A while ago I had a significant gym habit. It had many positive side-effects. I have just started up again after a lay-off of eighteen months and the method I used to sustain my exercise regime is flooding back to mind.

Back then, I simply made a choice about my question. I stopped asking myself ‘will I go today?’ Instead, I asked ‘what will I do when I get there?’ As this became routine, I had often driven to the gym and begun warming up before I had really noticed.

Seth Godin, whom I mention periodically, recently told us that he had written a blog post every day for eleven years. He talks about the way ‘commitment turns into a practice, and the practice into a habit.’ I felt chuffed to discover that he had a similar type of self talk to me – asking not ‘should I blog tomorrow’, but ‘what will tomorrow’s blog say?’

There are habits I need to get into, particularly with regard to my time in the art studio. Changing my questioning can obviously help. Not that I aspire to paint every day for eleven years, or blog, or exercise, but I can certainly achieve greater consistency than I currently display.

Not ‘will I?’, but ‘what will I?’

Until later,


2 thoughts on “Questions

  1. Oh Kirsten, I am inspired by this post and the profound phrase “change the question” … for a good 30 years I’ve been studying this very thing, the questions we ask ourselves, and thinking about how to bring all those observations and thoughts together in some meaningful ways. So your post is very timely for me, because I have changed my question from how, to when will I, to which ways am I, and on and on. In any event, I’ll attempt to keep you posted, but my basic secret ingredient list of questions ques, with which I play around, goes like this, and these match up with our ten fingers:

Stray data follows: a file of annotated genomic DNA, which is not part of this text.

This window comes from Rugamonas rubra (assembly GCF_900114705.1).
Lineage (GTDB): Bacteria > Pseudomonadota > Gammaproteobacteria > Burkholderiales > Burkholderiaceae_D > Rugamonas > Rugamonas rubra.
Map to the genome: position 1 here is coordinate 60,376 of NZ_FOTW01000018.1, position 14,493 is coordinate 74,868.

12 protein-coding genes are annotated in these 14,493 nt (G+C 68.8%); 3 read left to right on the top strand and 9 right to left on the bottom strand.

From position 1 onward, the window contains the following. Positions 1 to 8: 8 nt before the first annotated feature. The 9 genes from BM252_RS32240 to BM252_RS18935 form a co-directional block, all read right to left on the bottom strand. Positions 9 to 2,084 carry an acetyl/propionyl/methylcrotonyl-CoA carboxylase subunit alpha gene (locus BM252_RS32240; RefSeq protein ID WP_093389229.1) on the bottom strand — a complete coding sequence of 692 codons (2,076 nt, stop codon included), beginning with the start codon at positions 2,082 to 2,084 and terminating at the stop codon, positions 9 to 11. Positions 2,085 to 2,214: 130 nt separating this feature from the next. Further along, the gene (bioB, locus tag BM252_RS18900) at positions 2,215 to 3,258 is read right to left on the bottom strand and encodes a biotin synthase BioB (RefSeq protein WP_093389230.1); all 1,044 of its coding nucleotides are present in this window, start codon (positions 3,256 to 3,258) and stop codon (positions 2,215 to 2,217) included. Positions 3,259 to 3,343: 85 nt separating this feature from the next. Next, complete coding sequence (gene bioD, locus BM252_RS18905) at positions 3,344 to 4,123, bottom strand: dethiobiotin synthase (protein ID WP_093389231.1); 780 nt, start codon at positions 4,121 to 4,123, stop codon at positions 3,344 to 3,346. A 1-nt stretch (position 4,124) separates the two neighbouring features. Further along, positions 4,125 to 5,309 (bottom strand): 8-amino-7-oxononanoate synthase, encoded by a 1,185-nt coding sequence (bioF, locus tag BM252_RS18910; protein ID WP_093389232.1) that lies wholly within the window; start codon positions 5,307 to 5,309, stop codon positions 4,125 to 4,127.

how much
    how many

    Then what I do, is if I need something, or to change something that’s not working, I construct a question sentence using ANY combination of the above: this means one, two or more in the same question sentence. If this question yields a productive answer, great! If not, I simply drop that one and create a new combo! Pretty soon the new questions unlock new thoughts and an array of options emerge – a process I very much find uplifting and fun. The point of having ten starters, is that the combinations are pretty endless, and so it’s hard not to keep searching until something clicks, versus being stuck and wondering how to formulate something relevant. The search habit is a little addictive in a sense, in a good way, I think. And because unlike googling things, it’s all self invented, there is some kind of innate energy build up with the process that is very satisfying, soothing and exhilarating at the same time.

    Currently I am considering how to use questions, like these, as part of observational journaling and considering motivation; and I’m looking at that intersection with the intersections of understanding, connection to community and global connectivity and responsibility … which is why your post flipped on such a bright light for me: THANK-YOU!

    PS regards the eleven years every day thingy: cool, but I do think giving oneself permission to switch it up and not have to do everything every day is part of the ticket to renewing creativity too…. I’m with you on that!

    PPS I was considering talking to this outfit across town, about if they might let me run an experiment with my questions ideas and now you’ve got me inspired to start! Will I call tomorrow or Monday, and why not both, to see what it would take?


    1. Oh, how fantastic! You are so much further along this questioning thinking than I am! Marvellous. Definitely follow it further. Definitely don’t wait until Monday to make the first approach – Monday can be follow up! Haha. Easy for me to say from a world away. Keep me posted! Xxx


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